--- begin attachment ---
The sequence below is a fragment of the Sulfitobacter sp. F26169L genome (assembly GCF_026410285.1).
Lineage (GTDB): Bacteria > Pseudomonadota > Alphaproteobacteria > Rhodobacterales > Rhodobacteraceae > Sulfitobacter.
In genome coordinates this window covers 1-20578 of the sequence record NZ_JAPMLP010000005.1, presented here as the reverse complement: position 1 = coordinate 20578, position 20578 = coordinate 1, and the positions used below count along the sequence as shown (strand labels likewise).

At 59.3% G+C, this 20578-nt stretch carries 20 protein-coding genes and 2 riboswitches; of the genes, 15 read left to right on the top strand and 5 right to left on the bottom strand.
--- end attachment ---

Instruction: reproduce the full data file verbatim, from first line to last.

The sequence below is a fragment of the Sulfitobacter sp. F26169L genome (assembly GCF_026410285.1).
Lineage (GTDB): Bacteria > Pseudomonadota > Alphaproteobacteria > Rhodobacterales > Rhodobacteraceae > Sulfitobacter.
In genome coordinates this window covers 1-20578 of the sequence record NZ_JAPMLP010000005.1, presented here as the reverse complement: position 1 = coordinate 20578, position 20578 = coordinate 1, and the positions used below count along the sequence as shown (strand labels likewise).

At 59.3% G+C, this 20578-nt stretch carries 20 protein-coding genes and 2 riboswitches; of the genes, 15 read left to right on the top strand and 5 right to left on the bottom strand.